Immunity: The View From Chinese Medicine
For most people, even those of us who make an effort to
take care of ourselves, the immune system is something of
a mystery. Though there are plenty of scientific studies (and
medications) geared toward what happens when we're sick, there
is much less information available in the West about learning
to remain well.
In Chinese medicine, however, the emphasis is different.
Building health is the central pillar around which Chinese
medicine is organized, so that when it comes to treating sickness,
less attention is paid to the germs (called pathogenic "wind"
in Chinese medicine) than to the body that must resist them.
According to Chinese medicine, health in the body is a function
of its overall energy, or Qi
“chee". There are many different kinds of Qi
in the body, but they're all interdependent, and rely on each
other for their production and quality.
The qi that most closely correlates
with the Western concept of immunity is called Wei
qi, which means "outside" or "defensive"
qi. This defensive qi resides
in and around the skin and mucus membranes, like a protective
shield. If the shield is weak, then the body is vulnerable
to invading germs, but when it is strong, even communicable
viruses will be unable to enter the body. The focus of immunity,
then, is on keeping the Wei qi
strong. Since Wei qi is a product
of other kinds of qi in the
body, however, this in fact means keeping the whole body strong.
In Chinese medicine this means some very specific things,
including eating healthy foods in appropriate amounts, sleeping
well, working and resting in suitable proportions, and being
responsive to but not overly caught up in our emotions. It
is a firm tenet of Chinese medicine that healthy balance in
these areas of our lives will promote health and increase
However, nobody leads a perfectly balanced life all the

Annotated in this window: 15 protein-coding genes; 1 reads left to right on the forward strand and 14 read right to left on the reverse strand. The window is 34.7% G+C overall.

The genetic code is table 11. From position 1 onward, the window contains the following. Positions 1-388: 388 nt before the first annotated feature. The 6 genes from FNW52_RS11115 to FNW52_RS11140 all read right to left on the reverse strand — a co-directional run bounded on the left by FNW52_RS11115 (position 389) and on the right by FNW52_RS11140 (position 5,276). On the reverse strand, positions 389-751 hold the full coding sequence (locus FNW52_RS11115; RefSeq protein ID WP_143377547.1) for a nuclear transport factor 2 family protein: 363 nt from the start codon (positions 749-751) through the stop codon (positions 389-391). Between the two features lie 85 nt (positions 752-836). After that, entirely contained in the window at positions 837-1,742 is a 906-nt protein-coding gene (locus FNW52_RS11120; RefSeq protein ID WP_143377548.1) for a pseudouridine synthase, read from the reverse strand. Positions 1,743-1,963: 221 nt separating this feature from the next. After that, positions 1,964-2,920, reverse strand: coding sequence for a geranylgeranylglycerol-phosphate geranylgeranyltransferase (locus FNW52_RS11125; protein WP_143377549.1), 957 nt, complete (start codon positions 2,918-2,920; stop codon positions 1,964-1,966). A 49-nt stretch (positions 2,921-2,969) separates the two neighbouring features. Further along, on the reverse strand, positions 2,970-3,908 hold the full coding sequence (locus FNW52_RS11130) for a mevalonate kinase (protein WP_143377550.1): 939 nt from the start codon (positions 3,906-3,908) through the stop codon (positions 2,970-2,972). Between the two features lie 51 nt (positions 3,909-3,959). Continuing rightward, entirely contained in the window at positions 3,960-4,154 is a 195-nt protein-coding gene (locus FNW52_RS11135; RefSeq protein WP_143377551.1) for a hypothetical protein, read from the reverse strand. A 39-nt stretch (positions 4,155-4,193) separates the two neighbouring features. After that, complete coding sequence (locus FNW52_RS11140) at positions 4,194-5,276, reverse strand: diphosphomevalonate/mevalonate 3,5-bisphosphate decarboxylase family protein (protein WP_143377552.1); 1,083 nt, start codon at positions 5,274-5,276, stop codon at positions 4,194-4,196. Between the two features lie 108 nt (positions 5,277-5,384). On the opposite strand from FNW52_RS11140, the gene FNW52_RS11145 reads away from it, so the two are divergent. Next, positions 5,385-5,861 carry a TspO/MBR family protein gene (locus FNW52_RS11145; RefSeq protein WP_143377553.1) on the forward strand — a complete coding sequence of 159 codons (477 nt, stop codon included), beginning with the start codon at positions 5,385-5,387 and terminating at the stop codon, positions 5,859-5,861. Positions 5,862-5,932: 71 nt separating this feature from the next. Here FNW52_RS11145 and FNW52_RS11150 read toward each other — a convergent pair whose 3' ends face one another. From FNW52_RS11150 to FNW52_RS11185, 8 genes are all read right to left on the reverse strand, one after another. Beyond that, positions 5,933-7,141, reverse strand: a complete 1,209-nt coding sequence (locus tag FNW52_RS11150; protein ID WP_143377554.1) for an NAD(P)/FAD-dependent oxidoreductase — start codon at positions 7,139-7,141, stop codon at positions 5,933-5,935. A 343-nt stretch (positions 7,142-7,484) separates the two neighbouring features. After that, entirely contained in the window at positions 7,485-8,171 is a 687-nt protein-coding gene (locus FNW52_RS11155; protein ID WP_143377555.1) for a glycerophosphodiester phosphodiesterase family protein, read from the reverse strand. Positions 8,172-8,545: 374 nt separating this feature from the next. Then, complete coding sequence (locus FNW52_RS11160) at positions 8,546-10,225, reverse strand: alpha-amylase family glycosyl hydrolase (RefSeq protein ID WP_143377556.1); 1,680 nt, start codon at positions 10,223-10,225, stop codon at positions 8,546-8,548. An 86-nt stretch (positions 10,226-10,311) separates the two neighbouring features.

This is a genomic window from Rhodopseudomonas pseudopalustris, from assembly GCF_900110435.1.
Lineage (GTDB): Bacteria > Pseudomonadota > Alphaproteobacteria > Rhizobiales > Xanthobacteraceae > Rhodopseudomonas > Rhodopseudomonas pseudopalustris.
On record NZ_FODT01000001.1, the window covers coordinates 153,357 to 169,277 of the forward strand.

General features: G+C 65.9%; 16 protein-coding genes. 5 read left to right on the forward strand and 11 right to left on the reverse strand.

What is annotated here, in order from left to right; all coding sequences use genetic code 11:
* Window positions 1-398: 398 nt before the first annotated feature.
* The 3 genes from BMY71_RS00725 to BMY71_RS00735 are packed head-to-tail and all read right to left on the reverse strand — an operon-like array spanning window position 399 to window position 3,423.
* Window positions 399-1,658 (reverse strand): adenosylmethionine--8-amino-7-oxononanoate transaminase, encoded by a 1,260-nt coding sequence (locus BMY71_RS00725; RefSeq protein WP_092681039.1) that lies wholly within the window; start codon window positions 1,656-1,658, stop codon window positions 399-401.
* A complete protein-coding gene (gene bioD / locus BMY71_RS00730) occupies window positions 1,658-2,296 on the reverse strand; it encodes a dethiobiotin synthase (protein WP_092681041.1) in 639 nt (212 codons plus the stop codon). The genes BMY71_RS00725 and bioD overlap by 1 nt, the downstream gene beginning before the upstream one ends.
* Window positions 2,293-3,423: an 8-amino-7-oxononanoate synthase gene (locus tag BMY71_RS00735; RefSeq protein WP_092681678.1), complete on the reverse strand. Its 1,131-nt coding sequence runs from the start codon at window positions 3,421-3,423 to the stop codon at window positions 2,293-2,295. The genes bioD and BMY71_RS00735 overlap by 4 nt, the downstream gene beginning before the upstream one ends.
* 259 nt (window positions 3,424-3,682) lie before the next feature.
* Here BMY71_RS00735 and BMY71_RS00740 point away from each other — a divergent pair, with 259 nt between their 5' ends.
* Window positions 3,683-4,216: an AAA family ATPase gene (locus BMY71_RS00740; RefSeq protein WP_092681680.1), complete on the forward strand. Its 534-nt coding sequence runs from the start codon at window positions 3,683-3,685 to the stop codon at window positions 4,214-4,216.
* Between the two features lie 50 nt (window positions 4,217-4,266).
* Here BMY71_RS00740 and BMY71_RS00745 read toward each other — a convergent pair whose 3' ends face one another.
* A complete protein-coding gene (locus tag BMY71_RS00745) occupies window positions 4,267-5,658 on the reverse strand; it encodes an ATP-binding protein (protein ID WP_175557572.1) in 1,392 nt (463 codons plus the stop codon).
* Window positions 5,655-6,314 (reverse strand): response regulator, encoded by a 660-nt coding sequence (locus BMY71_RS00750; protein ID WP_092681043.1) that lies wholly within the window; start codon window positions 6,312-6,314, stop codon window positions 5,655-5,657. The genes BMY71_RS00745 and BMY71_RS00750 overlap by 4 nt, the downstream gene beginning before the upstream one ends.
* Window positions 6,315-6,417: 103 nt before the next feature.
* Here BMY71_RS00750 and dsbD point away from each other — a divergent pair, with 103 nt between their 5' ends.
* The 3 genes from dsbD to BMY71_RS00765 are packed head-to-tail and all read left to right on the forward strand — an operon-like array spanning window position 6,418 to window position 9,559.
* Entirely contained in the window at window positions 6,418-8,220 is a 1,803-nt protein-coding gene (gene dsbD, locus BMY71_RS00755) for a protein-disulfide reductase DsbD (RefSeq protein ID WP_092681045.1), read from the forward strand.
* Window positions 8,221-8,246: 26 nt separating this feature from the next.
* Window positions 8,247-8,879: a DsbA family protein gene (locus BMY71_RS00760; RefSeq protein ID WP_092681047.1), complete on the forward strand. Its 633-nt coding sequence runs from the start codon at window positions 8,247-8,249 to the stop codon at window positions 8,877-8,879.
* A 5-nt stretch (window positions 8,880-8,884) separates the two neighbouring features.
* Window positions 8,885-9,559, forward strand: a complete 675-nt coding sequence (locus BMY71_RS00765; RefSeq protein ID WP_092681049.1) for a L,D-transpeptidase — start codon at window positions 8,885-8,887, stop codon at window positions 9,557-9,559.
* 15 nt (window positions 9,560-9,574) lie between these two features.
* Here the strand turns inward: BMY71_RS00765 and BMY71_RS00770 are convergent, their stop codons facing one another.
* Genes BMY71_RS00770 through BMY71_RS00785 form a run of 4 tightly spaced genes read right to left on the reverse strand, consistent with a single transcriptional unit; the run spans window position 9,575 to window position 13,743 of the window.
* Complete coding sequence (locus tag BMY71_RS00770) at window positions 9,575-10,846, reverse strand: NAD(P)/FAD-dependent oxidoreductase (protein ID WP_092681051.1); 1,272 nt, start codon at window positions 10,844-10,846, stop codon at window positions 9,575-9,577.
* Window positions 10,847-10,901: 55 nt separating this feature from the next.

time, and imbalances are bound to occur. The first signs of
an energy imbalance can include tiredness, changes in appetite,
constipation, loose stools, skin problems, or congestion.
These symptoms are part of an early warning system that indicates
deficiencies of the body's qi
– and thus of Wei qi as
well. If you notice any of these signs, pay attention: at
this point rest, herbs, acupuncture, and a careful diet will
probably be enough to bring the body back into balance and
thereby prevent illness. But if you don't notice, or don't
address, these slight imbalances, your Wei
qi may weaken enough to allow pathogenic germs to invade.
When a wind invasion occurs, the body will attempt to expel
it; sneezes, coughs, runny noses, chills, fevers, sore throats,
sweating, and vomiting can all be signs of a body struggling
to expel a pathogenic factor.
Acupuncture and herbal treatment at this point are designed
to help in this expulsion process. Whereas many people think
of strengthening their bodies when they begin to feel ill,
Chinese medicine finds this to be a counterproductive strategy;
hearty meals and strengthening herbs (like ginseng) interfere
with the body's ability to open up and clear itself out. What's
more, they can actually strengthen the pathogens, too, and
thereby prolong illness even further. If clearing treatments
don't occur or aren't successful, then the pathogenic germs
will penetrate deeper into the body. Symptoms vary widely
at this point, but can include muscle aches, and infections
in the lungs, sinuses, ears, or tonsils. Alternatively, symptoms
may slip into a less dramatic but more persistent state of
chronicity, resulting in constant or recurrent bouts of intestinal
trouble, fatigue, sinus pains, asthma, joint pain, etc. Because
chronic ailments tend to become more severe and harder to
treat over time, they are more damaging to long-term health
than acute colds or flu. Prevention and appropriate treatment
at the earliest stages of illness (or, preferably at the pre-illness
stage of qi deficiency), can
thus prevent a lifetime of chronic suffering.